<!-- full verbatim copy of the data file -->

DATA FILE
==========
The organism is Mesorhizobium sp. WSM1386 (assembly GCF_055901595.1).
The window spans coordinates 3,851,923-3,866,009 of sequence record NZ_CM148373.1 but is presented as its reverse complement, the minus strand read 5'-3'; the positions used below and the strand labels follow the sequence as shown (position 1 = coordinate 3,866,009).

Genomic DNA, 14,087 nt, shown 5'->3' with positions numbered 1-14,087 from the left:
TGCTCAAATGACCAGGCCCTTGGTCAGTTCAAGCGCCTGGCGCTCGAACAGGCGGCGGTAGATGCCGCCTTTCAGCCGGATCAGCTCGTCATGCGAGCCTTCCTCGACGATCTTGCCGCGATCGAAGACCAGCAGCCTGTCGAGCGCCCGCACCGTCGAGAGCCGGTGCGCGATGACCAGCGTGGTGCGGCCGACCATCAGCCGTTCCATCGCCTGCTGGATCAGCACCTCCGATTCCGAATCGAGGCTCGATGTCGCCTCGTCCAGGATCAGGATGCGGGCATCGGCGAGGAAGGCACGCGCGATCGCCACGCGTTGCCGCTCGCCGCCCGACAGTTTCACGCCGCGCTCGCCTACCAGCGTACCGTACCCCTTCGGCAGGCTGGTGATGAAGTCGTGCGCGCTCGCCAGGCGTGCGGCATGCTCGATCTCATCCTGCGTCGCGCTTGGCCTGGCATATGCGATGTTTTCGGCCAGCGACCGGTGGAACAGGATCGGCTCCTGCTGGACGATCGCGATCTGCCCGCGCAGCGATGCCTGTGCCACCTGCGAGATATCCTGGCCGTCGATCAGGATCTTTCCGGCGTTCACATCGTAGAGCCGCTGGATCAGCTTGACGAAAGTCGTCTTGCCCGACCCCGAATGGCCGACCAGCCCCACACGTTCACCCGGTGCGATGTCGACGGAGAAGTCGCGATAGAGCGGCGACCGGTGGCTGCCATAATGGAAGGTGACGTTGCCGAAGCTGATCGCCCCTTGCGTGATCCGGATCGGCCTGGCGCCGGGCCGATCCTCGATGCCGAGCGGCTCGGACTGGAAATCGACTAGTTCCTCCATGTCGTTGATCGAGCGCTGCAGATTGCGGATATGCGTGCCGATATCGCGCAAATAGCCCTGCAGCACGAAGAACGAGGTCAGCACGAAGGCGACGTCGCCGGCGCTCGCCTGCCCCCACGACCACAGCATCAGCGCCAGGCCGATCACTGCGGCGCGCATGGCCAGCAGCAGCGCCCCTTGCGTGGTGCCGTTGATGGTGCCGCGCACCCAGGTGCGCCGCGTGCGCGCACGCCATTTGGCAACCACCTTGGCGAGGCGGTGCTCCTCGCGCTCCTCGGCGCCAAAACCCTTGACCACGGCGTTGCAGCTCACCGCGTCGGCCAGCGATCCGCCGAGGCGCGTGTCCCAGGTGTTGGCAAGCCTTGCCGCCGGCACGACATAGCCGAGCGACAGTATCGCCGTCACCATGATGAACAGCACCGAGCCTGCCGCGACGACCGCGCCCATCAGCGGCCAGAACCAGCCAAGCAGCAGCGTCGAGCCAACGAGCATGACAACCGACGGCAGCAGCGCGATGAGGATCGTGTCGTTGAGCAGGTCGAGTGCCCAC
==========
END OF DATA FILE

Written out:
The organism is Mesorhizobium sp. WSM1386 (assembly GCF_055901595.1).
The window spans coordinates 3,851,923-3,866,009 of sequence record NZ_CM148373.1 but is presented as its reverse complement, the minus strand read 5'-3'; the positions used below and the strand labels follow the sequence as shown (position 1 = coordinate 3,866,009).

Genomic DNA, 14,087 nt, shown 5'->3' with positions numbered 1-14,087 from the left:
TGCTCAAATGACCAGGCCCTTGGTCAGTTCAAGCGCCTGGCGCTCGAACAGGCGGCGGTAGATGCCGCCTTTCAGCCGGATCAGCTCGTCATGCGAGCCTTCCTCGACGATCTTGCCGCGATCGAAGACCAGCAGCCTGTCGAGCGCCCGCACCGTCGAGAGCCGGTGCGCGATGACCAGCGTGGTGCGGCCGACCATCAGCCGTTCCATCGCCTGCTGGATCAGCACCTCCGATTCCGAATCGAGGCTCGATGTCGCCTCGTCCAGGATCAGGATGCGGGCATCGGCGAGGAAGGCACGCGCGATCGCCACGCGTTGCCGCTCGCCGCCCGACAGTTTCACGCCGCGCTCGCCTACCAGCGTACCGTACCCCTTCGGCAGGCTGGTGATGAAGTCGTGCGCGCTCGCCAGGCGTGCGGCATGCTCGATCTCATCCTGCGTCGCGCTTGGCCTGGCATATGCGATGTTTTCGGCCAGCGACCGGTGGAACAGGATCGGCTCCTGCTGGACGATCGCGATCTGCCCGCGCAGCGATGCCTGTGCCACCTGCGAGATATCCTGGCCGTCGATCAGGATCTTTCCGGCGTTCACATCGTAGAGCCGCTGGATCAGCTTGACGAAAGTCGTCTTGCCCGACCCCGAATGGCCGACCAGCCCCACACGTTCACCCGGTGCGATGTCGACGGAGAAGTCGCGATAGAGCGGCGACCGGTGGCTGCCATAATGGAAGGTGACGTTGCCGAAGCTGATCGCCCCTTGCGTGATCCGGATCGGCCTGGCGCCGGGCCGATCCTCGATGCCGAGCGGCTCGGACTGGAAATCGACTAGTTCCTCCATGTCGTTGATCGAGCGCTGCAGATTGCGGATATGCGTGCCGATATCGCGCAAATAGCCCTGCAGCACGAAGAACGAGGTCAGCACGAAGGCGACGTCGCCGGCGCTCGCCTGCCCCCACGACCACAGCATCAGCGCCAGGCCGATCACTGCGGCGCGCATGGCCAGCAGCAGCGCCCCTTGCGTGGTGCCGTTGATGGTGCCGCGCACCCAGGTGCGCCGCGTGCGCGCACGCCATTTGGCAACCACCTTGGCGAGGCGGTGCTCCTCGCGCTCCTCGGCGCCAAAACCCTTGACCACGGCGTTGCAGCTCACCGCGTCGGCCAGCGATCCGCCGAGGCGCGTGTCCCAGGTGTTGGCAAGCCTTGCCGCCGGCACGACATAGCCGAGCGACAGTATCGCCGTCACCATGATGAACAGCACCGAGCCTGCCGCGACGACCGCGCCCATCAGCGGCCAGAACCAGCCAAGCAGCAGCGTCGAGCCAACGAGCATGACAACCGACGGCAGCAGCGCGATGAGGATCGTGTCGTTGAGCAGGTCGAGTGCCCAC